• Doctor
  • Independent doctor

Archived: The Natural Doctor

Overall: Requires improvement read more about inspection ratings

69 Harley Street, London, W1G 8QW (020) 7224 4622

Provided and run by:
The Natural Doctor Limited

Important: This service is now registered at a different address - see new profile

All Inspections

10 July 2019

During a routine inspection

This service is registered with CQC under the Health and Social Care Act 2008 in respect of some, but not all, of the services it provides. There are some exemptions from regulation by CQC which relate to particular types of regulated activities and services and these are set out in and of The Health and Social Care Act 2008 (Regulated Activities) Regulations 2014. The Natural Doctor provides a range of services, for example, breast thermography, breast health consultations, natural hair restoration, natural sexual health products, natural fertility treatment and PULS (Protein Unstable Lesion Signature) cardiovascular risk assessment, which are not within CQC scope of registration. Therefore, we did not inspect or report on these services.

The doctor (also the medical director) is the registered manager. A registered manager is a person who is registered with the Care Quality Commission to manage the service. Like registered providers, they are ‘registered persons’. Registered persons have legal responsibility for meeting the requirements in the Health and Social Care Act 2008 and associated Regulations about how the service is run.

Fourteen people provided feedback about the service, which was positive about the care and treatment offered by the service. They were satisfied with the standard of care received and thought the doctor was approachable, committed and caring. They said the staff were helpful and treated them with dignity and respect.

Our key findings were:

  • The service had specialised in individualised bioidentical hormone replacement therapy and functional medicine for adults. Patients were treated with unlicensed compounded medicines.
  • Risks to patients were assessed and well managed in some areas, with the exception of those relating to fire drills, emergency medicines, emergency equipment and the management of legionella.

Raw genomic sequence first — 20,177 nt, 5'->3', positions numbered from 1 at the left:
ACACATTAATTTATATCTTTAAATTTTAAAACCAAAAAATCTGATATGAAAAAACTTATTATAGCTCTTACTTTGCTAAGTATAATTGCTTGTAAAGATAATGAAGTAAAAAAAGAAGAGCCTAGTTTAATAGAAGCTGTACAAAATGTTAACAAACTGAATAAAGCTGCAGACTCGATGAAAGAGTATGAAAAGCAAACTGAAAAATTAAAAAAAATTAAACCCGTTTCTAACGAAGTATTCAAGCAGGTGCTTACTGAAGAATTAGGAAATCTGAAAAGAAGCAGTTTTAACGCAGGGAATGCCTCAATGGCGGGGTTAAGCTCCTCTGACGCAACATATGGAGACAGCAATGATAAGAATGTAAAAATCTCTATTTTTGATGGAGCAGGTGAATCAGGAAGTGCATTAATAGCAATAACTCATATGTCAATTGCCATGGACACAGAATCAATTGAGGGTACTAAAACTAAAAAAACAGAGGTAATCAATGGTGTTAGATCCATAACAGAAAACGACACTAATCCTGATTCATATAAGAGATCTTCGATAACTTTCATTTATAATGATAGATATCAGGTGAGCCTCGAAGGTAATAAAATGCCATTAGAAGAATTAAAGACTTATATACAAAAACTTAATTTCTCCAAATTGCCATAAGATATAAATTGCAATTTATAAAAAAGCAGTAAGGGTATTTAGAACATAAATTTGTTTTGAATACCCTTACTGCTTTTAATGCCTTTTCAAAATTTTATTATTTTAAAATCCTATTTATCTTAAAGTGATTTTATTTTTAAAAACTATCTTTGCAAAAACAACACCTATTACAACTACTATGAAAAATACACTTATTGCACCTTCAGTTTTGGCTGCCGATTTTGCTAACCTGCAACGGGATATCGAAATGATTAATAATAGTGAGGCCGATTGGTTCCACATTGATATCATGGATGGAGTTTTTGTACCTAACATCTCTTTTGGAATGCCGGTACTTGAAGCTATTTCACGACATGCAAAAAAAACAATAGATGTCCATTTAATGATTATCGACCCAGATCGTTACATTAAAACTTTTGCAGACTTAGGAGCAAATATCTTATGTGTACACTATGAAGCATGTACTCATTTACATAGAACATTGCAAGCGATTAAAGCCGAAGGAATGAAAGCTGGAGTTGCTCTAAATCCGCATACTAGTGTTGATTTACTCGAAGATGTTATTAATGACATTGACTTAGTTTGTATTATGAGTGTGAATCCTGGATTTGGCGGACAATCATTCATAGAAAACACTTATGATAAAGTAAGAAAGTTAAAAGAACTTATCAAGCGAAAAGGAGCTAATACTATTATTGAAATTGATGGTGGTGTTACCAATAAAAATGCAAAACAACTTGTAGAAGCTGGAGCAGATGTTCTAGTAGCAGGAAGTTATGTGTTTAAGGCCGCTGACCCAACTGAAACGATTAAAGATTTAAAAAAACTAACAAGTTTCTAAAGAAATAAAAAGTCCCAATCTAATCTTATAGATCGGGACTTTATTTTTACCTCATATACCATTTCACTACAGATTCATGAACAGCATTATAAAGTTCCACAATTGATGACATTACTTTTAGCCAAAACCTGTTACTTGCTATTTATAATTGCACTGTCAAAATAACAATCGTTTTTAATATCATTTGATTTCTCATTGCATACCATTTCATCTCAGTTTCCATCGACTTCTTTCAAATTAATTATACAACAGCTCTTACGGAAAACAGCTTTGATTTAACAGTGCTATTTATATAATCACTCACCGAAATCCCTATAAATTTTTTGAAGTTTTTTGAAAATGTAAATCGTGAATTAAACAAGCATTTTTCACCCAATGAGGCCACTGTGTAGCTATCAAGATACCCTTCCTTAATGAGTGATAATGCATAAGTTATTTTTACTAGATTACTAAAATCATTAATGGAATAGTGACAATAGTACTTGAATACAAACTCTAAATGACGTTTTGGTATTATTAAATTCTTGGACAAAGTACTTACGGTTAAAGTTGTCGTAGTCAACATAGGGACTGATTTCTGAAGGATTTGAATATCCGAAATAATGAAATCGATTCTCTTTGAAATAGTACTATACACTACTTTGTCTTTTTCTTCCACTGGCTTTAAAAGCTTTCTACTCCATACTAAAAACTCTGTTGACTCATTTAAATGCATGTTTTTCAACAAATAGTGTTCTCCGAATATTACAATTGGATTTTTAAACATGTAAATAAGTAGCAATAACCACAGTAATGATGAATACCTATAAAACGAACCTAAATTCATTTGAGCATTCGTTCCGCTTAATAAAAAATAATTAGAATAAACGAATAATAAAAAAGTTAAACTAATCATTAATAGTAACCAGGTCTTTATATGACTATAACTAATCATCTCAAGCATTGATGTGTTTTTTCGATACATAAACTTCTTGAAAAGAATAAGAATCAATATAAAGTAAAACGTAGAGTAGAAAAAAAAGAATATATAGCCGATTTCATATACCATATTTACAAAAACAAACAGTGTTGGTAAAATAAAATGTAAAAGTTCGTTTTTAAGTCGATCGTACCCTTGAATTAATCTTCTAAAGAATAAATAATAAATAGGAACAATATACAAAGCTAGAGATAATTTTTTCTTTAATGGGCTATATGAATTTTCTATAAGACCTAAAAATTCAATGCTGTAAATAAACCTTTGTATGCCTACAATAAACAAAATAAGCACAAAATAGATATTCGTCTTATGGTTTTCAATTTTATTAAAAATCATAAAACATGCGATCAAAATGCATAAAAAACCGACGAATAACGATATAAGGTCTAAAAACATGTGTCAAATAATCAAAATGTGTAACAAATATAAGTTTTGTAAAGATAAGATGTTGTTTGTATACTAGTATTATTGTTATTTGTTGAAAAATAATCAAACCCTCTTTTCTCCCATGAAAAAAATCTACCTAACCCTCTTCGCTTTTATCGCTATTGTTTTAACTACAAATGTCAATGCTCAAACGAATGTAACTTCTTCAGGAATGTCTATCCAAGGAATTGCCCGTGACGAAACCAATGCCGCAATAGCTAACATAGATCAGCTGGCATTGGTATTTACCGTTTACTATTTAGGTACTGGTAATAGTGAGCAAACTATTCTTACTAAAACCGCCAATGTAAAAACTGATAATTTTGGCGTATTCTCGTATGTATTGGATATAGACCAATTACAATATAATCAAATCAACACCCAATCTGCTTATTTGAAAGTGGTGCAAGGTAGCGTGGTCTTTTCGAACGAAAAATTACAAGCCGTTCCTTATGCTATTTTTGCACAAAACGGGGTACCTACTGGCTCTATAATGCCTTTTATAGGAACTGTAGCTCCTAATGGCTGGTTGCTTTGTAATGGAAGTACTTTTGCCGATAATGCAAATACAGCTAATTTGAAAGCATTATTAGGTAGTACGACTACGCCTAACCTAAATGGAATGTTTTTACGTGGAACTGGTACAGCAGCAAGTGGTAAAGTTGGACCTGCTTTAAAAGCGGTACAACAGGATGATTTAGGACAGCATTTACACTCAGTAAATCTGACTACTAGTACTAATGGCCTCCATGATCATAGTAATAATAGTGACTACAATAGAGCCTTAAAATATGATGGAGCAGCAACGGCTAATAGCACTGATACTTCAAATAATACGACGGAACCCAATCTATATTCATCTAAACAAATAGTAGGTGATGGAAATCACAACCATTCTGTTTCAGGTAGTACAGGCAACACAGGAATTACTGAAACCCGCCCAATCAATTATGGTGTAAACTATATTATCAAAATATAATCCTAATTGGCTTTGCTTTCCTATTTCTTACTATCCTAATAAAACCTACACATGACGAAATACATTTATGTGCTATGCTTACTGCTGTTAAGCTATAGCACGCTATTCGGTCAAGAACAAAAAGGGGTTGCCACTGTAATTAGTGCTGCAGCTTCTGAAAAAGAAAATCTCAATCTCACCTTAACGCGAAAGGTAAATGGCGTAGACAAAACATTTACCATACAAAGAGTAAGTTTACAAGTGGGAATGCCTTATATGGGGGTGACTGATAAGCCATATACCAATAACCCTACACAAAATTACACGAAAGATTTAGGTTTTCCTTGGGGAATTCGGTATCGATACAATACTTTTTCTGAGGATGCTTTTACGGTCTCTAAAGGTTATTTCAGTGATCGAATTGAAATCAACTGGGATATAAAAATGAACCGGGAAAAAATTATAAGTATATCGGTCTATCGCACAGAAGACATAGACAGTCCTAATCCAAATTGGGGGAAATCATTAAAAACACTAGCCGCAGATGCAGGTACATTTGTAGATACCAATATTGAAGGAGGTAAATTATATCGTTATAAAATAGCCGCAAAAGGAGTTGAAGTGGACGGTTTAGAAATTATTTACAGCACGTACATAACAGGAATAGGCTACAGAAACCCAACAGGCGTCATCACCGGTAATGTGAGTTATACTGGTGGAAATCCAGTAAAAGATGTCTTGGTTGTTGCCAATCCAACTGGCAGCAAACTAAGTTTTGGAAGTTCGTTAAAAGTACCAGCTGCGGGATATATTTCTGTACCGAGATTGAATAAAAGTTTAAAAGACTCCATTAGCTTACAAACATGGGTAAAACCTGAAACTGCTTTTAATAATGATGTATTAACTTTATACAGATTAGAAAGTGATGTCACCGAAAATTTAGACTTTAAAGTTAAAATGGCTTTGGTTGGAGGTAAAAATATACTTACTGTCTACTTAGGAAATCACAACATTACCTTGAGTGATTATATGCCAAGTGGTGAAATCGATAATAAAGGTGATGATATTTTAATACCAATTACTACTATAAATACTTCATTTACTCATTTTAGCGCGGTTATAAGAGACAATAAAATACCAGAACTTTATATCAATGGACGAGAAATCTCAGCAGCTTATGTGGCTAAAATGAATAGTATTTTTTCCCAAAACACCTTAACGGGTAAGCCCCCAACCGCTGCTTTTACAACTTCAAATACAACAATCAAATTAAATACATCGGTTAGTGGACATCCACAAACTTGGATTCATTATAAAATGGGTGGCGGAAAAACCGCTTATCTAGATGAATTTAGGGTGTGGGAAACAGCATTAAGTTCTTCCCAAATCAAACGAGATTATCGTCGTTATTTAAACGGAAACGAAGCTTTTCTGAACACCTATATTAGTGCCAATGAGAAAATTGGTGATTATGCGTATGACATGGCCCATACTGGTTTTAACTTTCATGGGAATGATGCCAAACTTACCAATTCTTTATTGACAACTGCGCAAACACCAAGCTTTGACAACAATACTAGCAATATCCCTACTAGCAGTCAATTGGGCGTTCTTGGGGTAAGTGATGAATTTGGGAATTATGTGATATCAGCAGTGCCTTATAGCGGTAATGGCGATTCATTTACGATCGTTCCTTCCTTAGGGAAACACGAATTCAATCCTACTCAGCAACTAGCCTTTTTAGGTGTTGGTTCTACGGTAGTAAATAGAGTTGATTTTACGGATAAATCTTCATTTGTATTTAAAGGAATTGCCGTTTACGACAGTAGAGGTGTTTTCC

• The clinical equipment was not calibrated and maintained according to manufacturers’ instructions to ensure it was safe to use and was in good working order.
  • The service was unable to provide documentary evidence to demonstrate that all staff had completed training relevant to their role.
  • There was limited evidence of overall quality improvement activity. However, individual patients were monitored to review the effectiveness and appropriateness of the care provided.
  • Consultations were comprehensive and undertaken in a professional manner.
  • Consent procedures were in place and these were in line with legal requirements.
  • Appointments were available on a pre-bookable basis. The service provided consultations face to face, via telephone and video calls. All initial consultations were face to face.
  • Staff involved and treated patients with compassion, kindness, dignity and respect.
  • Information about services and how to complain was available.
  • The provider was aware of and complied with the requirements of the Duty of Candour.
  • There was a clear leadership structure and staff felt supported by management. The service proactively sought feedback from staff and patients, which it acted on.

The areas where the provider must make improvements as they are in breach of regulations are:

  • Establish effective systems and processes to ensure good governance in accordance with the fundamental standards of care.
  • Ensure persons employed in the provision of the regulated activity receive the appropriate support, training and professional development necessary to enable them to carry out the duties.

(Please see the specific details on action required at the end of this report).

The areas where the provider should make improvements are:

  • Only supply unlicensed medicines against valid special clinical needs of an individual patient where there is no suitable licensed medicine available and with the full informed consent of the patient including making them aware of any possible long term effects.
  • Make access and information available for patients who do not speak English.
  • Improve access for patients with hearing difficulties.
  • Share information that a toilet on the premises is not accessible for patients with mobility issues.
  • Follow their own policy on including in all responses to complaints the complainant’s right to escalate the complaint if dissatisfied with the response.

Dr Rosie Benneyworth BM BS BMedSci MRCGP
Chief Inspector of Primary Medical Services and Integrated Care